Tag Archives: Dietes grandiflora

Summer iris

Dietes grandiflora

Dietes grandiflora

It took me a while to warm to Dietes grandiflora but now I love the pretty butterfly-like blooms that we get all summer. We have a large patch of it but as overhead shade grew, the incidence of flowers decreased year by year. It wasn’t until a big chunk of it was moved to a sunny spot – left to sit upon the ground, in fact, and never even planted – that I realised its flowering potential was much greater than we had been seeing in recent times.

Dark colocasia with dietes

Dark colocasia with dietes

Last summer, I looked at the somewhat neglected and misdirected state of the gardens around our swimming pool. Unlike most pool owners that I see, we did not locate ours in a prime garden position and turn it into a landscape feature. We knew from past experience that we would never maintain a pristine pool twelve months of the year and we did not want it in full view. Instead we found a side-line position which was still convenient and sunny but largely out of sight. In these circumstances, there is not much point in planting for year round appeal. We only want it looking good over summer. I removed all the bulbs and spring flowering material and opted for a combination of a dark-leafed ornamental taro (black colocasia) in combination with Dietes grandiflora. As I write this, it is too early to claim huge success but it is looking promising and will be easy to maintain. ***

Dietes bicolor

Dietes bicolor

There is nothing quite like becoming a staple of amenity landscapers to remove the mystique of a plant. And indeed I photographed the pale yellow Dietes bicolor in a shopping centre carpark where it grows in the harshest of conditions – windswept, foot trampled, bashed by cars, hot, dry and left to its own devices. And still it flowers for many months on end. We don’t have it in our garden, but I wouldn’t turn it away. Grown in slightly kinder conditions, I am guessing it may flower more prolifically and an annual groom of spent foliage would keep it looking tidier. It may be that D. bicolor is favoured in such plantings over its prettier relative, D. grandiflora, because it is more compact at about two thirds the height.

Cypella coelestris

Neomarica caerulea

Mark was sure the showy, tall iris that we have also planted by our swimming pool was a dietes. But no. When I went to look it up, I found there are only six different dietes. Five are from southern and eastern Africa and, oddly enough, one from Lord Howe Island. The  pool iris is very tall – stems maybe two metres high at times and generally capable of holding themselves up. I spend a bit of time on hot summer days floating around the pool on a lilo and those pretty flowers waving above me are a delight. Some detective work initially had me thinking it was a Cypella coelestris which comes from Brazil, Uruguay and Argentina. But it appears I was wrong, too, and it is in fact a Neomarica caerulea – the walking iris – from Central and South America.  It is pretty international, the iris family. After spending some time analysing photographs on line and looking at descriptions, it was a reader who gave me the simplest way to tell them apart. The cypella grows from a bulb and the neomarica from a rhizome. I rushed straight out to look and, sure enough, rhizomes. In my defence, they are closely related, along with the trimezia.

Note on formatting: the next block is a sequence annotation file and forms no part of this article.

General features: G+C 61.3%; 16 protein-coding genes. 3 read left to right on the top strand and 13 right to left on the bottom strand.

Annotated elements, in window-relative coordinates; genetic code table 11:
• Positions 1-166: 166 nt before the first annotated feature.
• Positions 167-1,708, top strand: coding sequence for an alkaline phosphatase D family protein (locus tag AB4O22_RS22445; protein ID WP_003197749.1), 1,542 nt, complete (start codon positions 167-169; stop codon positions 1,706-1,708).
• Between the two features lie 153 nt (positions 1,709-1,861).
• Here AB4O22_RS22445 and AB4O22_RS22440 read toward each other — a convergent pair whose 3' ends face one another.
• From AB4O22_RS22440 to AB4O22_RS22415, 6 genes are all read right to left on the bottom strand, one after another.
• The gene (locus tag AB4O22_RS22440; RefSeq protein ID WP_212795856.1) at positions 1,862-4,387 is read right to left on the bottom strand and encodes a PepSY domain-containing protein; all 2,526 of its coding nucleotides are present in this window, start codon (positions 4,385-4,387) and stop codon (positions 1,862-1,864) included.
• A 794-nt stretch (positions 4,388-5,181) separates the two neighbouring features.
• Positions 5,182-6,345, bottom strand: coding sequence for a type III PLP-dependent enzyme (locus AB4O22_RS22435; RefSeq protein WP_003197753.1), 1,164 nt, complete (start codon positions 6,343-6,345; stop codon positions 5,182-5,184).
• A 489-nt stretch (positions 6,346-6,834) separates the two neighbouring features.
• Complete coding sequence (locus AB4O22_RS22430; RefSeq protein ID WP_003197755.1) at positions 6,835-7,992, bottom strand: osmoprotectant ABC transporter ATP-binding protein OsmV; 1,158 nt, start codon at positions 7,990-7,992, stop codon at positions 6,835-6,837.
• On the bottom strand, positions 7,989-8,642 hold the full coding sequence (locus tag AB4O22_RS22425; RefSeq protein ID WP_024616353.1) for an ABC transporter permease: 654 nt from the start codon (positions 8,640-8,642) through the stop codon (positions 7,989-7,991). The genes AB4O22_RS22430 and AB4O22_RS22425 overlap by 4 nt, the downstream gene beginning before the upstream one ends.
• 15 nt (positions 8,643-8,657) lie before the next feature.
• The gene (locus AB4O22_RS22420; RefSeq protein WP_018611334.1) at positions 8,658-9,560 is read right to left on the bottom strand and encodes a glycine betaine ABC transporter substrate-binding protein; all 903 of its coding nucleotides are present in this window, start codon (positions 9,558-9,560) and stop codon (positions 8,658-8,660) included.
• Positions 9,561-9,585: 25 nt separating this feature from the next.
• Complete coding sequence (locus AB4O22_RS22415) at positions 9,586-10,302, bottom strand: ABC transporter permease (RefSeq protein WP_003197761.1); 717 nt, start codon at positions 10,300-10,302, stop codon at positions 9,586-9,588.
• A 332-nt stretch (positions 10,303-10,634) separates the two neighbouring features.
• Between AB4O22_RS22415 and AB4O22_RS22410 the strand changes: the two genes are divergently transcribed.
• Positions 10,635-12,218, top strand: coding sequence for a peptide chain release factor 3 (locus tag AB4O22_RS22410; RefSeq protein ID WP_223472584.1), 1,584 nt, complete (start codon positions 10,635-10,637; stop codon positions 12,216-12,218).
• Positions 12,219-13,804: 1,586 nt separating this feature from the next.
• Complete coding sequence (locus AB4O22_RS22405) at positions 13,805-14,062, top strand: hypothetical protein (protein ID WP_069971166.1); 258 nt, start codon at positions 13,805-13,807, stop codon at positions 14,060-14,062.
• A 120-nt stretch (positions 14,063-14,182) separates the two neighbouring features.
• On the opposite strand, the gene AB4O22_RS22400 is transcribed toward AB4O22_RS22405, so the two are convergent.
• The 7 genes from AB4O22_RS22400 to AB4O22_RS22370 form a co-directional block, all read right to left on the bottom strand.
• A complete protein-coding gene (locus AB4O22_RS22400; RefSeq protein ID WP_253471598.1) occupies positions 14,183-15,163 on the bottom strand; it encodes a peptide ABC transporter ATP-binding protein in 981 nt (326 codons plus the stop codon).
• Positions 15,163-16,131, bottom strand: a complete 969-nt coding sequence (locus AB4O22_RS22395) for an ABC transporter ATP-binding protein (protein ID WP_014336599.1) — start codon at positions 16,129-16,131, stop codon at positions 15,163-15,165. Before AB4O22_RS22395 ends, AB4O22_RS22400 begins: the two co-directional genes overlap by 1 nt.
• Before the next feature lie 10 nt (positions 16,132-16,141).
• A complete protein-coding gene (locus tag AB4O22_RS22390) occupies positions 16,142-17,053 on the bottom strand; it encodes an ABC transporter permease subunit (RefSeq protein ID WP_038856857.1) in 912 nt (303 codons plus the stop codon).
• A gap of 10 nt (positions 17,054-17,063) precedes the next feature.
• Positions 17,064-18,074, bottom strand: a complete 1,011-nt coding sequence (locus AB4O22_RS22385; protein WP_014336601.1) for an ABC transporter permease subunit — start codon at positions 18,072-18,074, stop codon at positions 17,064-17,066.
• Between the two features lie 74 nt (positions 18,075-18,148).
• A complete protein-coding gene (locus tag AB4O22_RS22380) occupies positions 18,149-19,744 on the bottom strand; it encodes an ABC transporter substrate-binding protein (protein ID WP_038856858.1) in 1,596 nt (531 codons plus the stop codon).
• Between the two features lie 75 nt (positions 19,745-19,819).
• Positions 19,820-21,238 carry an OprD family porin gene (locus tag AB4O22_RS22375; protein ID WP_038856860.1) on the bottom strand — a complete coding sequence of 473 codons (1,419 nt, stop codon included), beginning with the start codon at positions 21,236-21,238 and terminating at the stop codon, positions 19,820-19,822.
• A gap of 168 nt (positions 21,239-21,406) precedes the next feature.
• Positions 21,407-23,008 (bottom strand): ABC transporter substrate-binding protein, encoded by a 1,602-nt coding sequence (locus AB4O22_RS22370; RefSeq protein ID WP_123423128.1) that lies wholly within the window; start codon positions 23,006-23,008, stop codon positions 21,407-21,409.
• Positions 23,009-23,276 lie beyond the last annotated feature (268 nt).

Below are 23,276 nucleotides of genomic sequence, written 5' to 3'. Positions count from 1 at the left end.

Each flower on the neomarica only lasts a day, but it continues to flower down the stem, a trait that can be seen in other irises and iris relatives. In our conditions, the neomarica is not fully deciduous, though it dies back to a neat clump of foliage through winter.

Tigridia pavona

Tigridia pavonia

A net search tells me that a number of American sites describe the cypella as being like a blue tigridia. We grow a fair number of Tigridia pavonia and all I can say is ‘oh really?’ To me, it is indubitably iris with its three upright blade petals and its fall of three sepals. While the tigridias are also members of the iris family, they are not as obviously iris-like. Maybe renaming them is just somebody’s idea of a marketing ploy to sell a plant which is not so well known.

Tigridias, however, share similar characteristics to both dietes and neomarica in that they are summer flowering, each bloom only lasting a day but continuing to open fresh flowers from the same stem, so easy to grow that they might be deemed to have weed potential and somewhat loose in form. Tidy gardeners may describe them as scruffy and they don’t fit so comfortably into a tightly maintained small space. But for those who like a certain summer abandon with lots of flowers, these are delightfully casual options for the summer garden.

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*** Postscript

Current update on the colocasia and dietes planting is that the former is doing brilliantly and out-competing the latter entirely on height. It may take another season to see if the dietes is able to rise to the required height to get enough sun to bloom.

First published in the January issue of New Zealand Gardener and reprinted here with their permission. 

‘Editing’ the plants for a lower maintenance garden

A few years ago. It is amazing how much the skyline of trees has changed since. My feet.

A few years ago. It is amazing how much the skyline of trees has changed since. My feet.

Editing, dear New Zealand readers. Cleaning up the borders and beds is often about editing the plantings.  I know this because I read a certain amount of British garden media.

I have certainly been editing the plantings in the gardens around our swimming pool. It seemed a good summer occupation and on a few hot days this week, the flow between gardening and cooling off in the pool has been excellent.

The gardens were put in when we built the pool in the late 1990s and, in that clichéd way, we naturally opted for a sort of tropical feel. It was never thought out very well at the time. In the years since, I recall doing one relatively major rejig of the gardens but beyond that, they have only had the most perfunctory of care and minimal maintenance. This often included plugging gaps with whatever I had to hand.  And it was showing that lack of attention.